Sympathy for the ‘little things that run the world’
Dr Janette Leaf, Associate Research Fellow, Cultural Entomologist.

Janette is an Associate Research Fellow at Birkbeck, working predominantly in the specialist area of Cultural Entomology, establishing a reputation as an international expert.

Her research investigates how insects are represented in fiction, museums, and material culture, particularly in the nineteenth century; and how insect imagery intersects with the Gothic, Egyptology, xenophobia, speciesism, and environmental concerns.

Janette’s PhD thesis, titled ‘Locating the Sympathetic Insect: Cultural Entomology, Egyptianised Gothic and Emotional Affect in Richard Marsh’s The Beetle’, will be available in BIROn after an embargo period.

Dr Leaf is an active Member of the Victorian Popular Fiction Association (VPFA); the British Association of Victorian Studies (BAVS); The British Society for Literature and Science (The BSLS); and the International Society for the Study of Egyptomania (ISSE).

She is regular presenter at conferences, has appeared in podcasts and international reading groups, and has recently published as a co-editor, Crawling Horror: Creeping Tales of the Insect Weird (British Library Publishing, 2021) (eds Daisy Butcher and Janette Leaf).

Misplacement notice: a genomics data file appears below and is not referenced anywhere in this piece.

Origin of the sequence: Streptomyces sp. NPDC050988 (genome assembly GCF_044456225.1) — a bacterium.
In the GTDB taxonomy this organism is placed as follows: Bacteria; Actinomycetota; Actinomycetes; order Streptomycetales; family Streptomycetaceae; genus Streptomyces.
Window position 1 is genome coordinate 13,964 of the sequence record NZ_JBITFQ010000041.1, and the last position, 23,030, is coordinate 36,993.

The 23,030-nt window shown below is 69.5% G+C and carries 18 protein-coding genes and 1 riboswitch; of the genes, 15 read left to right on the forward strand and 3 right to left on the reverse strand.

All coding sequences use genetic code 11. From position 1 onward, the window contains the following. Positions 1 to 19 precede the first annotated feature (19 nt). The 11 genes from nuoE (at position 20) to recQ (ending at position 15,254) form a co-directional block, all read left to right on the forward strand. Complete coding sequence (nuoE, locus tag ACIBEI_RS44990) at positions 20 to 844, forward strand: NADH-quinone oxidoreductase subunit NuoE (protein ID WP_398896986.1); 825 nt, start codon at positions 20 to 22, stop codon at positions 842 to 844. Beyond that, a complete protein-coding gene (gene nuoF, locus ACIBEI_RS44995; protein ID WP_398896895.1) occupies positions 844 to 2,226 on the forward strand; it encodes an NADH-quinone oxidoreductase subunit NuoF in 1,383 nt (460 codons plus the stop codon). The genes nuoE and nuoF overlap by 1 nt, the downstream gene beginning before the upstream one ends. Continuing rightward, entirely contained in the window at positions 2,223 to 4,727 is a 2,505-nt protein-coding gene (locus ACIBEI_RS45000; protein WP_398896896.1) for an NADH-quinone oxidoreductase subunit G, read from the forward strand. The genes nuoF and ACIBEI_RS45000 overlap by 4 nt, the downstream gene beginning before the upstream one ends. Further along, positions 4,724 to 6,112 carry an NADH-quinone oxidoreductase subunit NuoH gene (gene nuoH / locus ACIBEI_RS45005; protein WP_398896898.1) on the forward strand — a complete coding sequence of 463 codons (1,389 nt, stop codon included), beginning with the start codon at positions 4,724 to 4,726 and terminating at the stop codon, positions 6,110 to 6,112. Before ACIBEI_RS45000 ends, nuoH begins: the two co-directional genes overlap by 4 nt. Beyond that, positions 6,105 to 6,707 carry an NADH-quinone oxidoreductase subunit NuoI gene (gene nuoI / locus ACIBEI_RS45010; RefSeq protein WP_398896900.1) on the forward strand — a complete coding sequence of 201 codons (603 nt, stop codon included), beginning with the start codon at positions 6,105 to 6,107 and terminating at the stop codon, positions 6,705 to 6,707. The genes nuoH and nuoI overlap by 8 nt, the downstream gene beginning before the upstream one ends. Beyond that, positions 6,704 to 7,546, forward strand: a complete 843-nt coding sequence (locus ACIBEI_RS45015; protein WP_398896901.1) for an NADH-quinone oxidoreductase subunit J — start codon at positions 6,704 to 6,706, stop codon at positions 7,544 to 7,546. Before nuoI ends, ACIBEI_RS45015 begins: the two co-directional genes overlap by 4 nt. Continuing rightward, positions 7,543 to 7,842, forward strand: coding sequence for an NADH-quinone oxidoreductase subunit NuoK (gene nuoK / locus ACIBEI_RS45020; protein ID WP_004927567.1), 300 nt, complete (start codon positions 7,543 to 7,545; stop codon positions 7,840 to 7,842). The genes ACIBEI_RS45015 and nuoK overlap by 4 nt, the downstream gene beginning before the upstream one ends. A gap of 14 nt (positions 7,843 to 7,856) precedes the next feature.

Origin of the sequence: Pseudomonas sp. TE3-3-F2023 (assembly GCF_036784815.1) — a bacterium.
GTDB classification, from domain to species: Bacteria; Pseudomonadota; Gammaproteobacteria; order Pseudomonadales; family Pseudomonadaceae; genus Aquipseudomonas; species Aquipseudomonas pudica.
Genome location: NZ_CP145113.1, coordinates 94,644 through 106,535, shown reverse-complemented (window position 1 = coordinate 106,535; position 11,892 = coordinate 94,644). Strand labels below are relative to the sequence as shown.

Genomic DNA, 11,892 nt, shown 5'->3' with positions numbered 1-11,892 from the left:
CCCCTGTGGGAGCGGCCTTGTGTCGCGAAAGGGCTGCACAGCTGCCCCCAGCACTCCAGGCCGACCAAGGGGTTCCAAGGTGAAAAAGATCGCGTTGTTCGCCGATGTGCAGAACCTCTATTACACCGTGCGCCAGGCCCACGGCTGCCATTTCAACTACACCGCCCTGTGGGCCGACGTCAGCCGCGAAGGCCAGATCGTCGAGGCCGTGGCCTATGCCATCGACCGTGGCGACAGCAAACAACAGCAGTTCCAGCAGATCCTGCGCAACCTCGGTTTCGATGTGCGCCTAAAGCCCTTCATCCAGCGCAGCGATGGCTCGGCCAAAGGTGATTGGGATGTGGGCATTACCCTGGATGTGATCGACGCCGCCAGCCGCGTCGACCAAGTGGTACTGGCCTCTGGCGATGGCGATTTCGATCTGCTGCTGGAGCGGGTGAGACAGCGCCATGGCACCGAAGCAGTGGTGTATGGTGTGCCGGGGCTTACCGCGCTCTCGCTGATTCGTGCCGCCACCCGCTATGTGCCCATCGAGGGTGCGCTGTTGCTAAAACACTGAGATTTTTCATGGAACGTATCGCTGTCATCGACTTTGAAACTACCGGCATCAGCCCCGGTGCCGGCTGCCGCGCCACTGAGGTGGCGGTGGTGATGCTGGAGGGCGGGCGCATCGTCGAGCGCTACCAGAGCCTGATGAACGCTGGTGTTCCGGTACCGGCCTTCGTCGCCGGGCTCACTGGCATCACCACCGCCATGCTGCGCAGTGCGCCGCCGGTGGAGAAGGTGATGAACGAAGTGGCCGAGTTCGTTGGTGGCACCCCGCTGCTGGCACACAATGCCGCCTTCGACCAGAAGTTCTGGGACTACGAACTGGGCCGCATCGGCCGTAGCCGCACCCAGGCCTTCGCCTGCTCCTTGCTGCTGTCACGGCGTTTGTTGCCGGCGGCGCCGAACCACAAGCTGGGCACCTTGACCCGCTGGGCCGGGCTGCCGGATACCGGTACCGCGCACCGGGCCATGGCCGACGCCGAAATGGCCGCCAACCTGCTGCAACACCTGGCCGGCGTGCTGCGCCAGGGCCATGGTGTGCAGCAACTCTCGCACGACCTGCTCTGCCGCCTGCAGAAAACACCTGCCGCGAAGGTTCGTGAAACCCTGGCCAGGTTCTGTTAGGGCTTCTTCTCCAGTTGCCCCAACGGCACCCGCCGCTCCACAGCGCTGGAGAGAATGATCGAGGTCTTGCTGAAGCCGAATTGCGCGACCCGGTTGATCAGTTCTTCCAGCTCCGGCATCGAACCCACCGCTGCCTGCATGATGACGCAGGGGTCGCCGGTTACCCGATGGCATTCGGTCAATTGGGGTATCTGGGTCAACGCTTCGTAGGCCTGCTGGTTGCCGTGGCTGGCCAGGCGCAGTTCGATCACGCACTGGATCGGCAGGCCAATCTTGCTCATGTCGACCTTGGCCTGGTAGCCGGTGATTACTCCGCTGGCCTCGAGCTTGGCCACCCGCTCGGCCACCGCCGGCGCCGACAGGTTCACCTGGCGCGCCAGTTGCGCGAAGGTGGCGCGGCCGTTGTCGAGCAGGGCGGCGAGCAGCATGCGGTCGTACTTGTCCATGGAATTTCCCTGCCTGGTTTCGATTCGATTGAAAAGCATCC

Staff-student collectives in higher education climate activism 
Kayleigh Woods Harley, Birkbeck Climate Network 

Kayleigh Woods Harley is a project support coordinator in the Planning and Strategic Projects department. The Climate Network is a student-staff coalition working to make Birkbeck fulfil its responsibilities and ambitions around climate justice and was instrumental in the decision of the careers department going fossil free in 2022, making Birkbeck the first university in the UK to do so. 

Climate journalism, social justice and open access 
Dorothy Stein, MA Journalism 

Dorothy Stein is a Birkbeck student studying for an MA in Journalism in the department of Culture, Media and Journalism.    

Their background is in the IT industry, where they worked across different sectors before starting a green IT company – GreengageIT.  With lifelong concerns about climate and the environment having heightened – they are aiming to become a climate journalist, to better communicate the crises and ways forward.